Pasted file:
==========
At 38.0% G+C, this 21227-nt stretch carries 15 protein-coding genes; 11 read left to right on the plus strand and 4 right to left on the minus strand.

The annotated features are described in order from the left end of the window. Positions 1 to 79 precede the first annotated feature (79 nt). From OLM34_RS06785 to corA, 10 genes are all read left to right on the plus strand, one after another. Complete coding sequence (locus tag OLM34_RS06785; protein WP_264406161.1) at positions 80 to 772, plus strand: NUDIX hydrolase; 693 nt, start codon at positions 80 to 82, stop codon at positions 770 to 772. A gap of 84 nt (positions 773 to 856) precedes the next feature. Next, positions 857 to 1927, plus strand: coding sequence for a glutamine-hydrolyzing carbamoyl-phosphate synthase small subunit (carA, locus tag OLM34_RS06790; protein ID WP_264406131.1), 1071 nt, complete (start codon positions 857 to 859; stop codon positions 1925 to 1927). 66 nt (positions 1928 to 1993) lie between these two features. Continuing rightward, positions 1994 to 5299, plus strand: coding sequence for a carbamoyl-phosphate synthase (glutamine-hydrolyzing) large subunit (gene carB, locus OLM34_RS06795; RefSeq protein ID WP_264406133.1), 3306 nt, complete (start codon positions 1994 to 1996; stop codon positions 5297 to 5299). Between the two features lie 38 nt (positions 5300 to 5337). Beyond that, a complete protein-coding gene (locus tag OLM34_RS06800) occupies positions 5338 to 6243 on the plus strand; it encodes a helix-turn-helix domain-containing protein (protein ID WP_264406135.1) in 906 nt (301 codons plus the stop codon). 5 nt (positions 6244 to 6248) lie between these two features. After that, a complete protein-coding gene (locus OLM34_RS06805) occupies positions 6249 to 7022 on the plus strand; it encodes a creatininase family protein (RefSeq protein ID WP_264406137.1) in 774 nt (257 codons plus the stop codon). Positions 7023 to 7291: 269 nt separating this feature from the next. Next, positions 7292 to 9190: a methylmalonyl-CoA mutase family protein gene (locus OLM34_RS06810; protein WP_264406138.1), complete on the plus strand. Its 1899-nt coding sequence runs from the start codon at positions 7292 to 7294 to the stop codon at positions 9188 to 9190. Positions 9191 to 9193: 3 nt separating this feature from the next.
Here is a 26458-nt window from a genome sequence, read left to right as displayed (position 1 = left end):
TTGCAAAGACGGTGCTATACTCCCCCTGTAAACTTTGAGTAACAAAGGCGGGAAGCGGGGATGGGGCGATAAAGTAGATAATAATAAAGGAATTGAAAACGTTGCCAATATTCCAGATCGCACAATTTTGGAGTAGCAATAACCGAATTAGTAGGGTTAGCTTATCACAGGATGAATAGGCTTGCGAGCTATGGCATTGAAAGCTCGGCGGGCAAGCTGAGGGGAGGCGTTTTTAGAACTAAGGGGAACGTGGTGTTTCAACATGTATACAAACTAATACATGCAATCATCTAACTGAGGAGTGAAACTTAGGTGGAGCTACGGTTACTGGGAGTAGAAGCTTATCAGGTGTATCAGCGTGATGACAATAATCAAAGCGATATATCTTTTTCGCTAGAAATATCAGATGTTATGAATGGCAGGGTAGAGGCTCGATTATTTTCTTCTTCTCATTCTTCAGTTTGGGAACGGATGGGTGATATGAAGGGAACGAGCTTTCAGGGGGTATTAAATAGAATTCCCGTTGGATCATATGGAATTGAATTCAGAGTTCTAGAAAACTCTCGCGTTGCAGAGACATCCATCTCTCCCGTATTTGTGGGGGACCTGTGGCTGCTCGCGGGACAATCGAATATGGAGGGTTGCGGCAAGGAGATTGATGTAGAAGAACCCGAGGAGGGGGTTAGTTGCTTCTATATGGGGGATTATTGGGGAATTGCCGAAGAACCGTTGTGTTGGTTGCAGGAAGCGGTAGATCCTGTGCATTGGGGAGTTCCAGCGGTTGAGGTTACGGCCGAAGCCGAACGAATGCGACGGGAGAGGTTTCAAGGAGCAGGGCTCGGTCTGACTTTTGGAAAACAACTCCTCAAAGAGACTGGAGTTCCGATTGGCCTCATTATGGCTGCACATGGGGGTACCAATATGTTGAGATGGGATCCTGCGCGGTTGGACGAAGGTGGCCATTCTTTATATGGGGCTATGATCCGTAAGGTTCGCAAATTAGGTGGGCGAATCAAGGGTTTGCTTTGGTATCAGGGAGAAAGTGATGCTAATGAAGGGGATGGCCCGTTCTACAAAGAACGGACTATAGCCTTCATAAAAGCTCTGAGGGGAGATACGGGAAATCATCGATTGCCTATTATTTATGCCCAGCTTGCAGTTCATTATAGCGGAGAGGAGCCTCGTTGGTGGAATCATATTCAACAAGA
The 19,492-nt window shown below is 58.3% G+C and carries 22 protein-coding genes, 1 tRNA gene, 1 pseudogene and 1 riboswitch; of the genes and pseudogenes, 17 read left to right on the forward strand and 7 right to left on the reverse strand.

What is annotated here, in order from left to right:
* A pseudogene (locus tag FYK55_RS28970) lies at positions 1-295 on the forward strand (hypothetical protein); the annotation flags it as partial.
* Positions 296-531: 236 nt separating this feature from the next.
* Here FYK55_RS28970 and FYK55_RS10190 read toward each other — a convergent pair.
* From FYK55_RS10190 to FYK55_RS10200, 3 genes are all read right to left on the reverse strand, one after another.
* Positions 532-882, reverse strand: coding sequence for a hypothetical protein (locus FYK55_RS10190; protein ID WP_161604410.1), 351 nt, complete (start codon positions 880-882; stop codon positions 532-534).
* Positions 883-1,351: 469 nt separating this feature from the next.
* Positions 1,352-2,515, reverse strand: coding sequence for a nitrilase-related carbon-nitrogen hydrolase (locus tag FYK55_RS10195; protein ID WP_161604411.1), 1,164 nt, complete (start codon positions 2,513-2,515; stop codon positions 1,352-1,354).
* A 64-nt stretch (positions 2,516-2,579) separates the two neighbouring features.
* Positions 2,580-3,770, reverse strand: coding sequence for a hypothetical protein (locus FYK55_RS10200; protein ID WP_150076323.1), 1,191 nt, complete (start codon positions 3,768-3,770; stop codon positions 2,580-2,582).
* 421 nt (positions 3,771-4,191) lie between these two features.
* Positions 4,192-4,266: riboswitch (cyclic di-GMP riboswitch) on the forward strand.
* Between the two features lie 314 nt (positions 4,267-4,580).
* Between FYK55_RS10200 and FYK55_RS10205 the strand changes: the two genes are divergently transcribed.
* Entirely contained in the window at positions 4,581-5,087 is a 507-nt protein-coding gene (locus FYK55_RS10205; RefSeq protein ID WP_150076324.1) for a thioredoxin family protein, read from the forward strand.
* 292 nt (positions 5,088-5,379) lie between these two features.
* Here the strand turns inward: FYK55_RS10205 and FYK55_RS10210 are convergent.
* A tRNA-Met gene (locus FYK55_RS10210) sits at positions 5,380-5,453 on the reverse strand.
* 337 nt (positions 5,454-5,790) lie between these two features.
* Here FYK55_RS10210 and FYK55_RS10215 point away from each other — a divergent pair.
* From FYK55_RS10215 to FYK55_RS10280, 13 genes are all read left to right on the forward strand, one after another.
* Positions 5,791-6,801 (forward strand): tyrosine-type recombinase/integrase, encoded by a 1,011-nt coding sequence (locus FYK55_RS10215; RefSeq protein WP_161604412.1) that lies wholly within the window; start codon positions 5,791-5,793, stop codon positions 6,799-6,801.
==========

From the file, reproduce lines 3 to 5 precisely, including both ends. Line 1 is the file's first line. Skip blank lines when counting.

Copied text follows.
Here is a 26458-nt window from a genome sequence, read left to right as displayed (position 1 = left end):
TTGCAAAGACGGTGCTATACTCCCCCTGTAAACTTTGAGTAACAAAGGCGGGAAGCGGGGATGGGGCGATAAAGTAGATAATAATAAAGGAATTGAAAACGTTGCCAATATTCCAGATCGCACAATTTTGGAGTAGCAATAACCGAATTAGTAGGGTTAGCTTATCACAGGATGAATAGGCTTGCGAGCTATGGCATTGAAAGCTCGGCGGGCAAGCTGAGGGGAGGCGTTTTTAGAACTAAGGGGAACGTGGTGTTTCAACATGTATACAAACTAATACATGCAATCATCTAACTGAGGAGTGAAACTTAGGTGGAGCTACGGTTACTGGGAGTAGAAGCTTATCAGGTGTATCAGCGTGATGACAATAATCAAAGCGATATATCTTTTTCGCTAGAAATATCAGATGTTATGAATGGCAGGGTAGAGGCTCGATTATTTTCTTCTTCTCATTCTTCAGTTTGGGAACGGATGGGTGATATGAAGGGAACGAGCTTTCAGGGGGTATTAAATAGAATTCCCGTTGGATCATATGGAATTGAATTCAGAGTTCTAGAAAACTCTCGCGTTGCAGAGACATCCATCTCTCCCGTATTTGTGGGGGACCTGTGGCTGCTCGCGGGACAATCGAATATGGAGGGTTGCGGCAAGGAGATTGATGTAGAAGAACCCGAGGAGGGGGTTAGTTGCTTCTATATGGGGGATTATTGGGGAATTGCCGAAGAACCGTTGTGTTGGTTGCAGGAAGCGGTAGATCCTGTGCATTGGGGAGTTCCAGCGGTTGAGGTTACGGCCGAAGCCGAACGAATGCGACGGGAGAGGTTTCAAGGAGCAGGGCTCGGTCTGACTTTTGGAAAACAACTCCTCAAAGAGACTGGAGTTCCGATTGGCCTCATTATGGCTGCACATGGGGGTACCAATATGTTGAGATGGGATCCTGCGCGGTTGGACGAAGGTGGCCATTCTTTATATGGGGCTATGATCCGTAAGGTTCGCAAATTAGGTGGGCGAATCAAGGGTTTGCTTTGGTATCAGGGAGAAAGTGATGCTAATGAAGGGGATGGCCCGTTCTACAAAGAACGGACTATAGCCTTCATAAAAGCTCTGAGGGGAGATACGGGAAATCATCGATTGCCTATTATTTATGCCCAGCTTGCAGTTCATTATAGCGGAGAGGAGCCTCGTTGGTGGAATCATATTCAACAAGA
The 19,492-nt window shown below is 58.3% G+C and carries 22 protein-coding genes, 1 tRNA gene, 1 pseudogene and 1 riboswitch; of the genes and pseudogenes, 17 read left to right on the forward strand and 7 right to left on the reverse strand.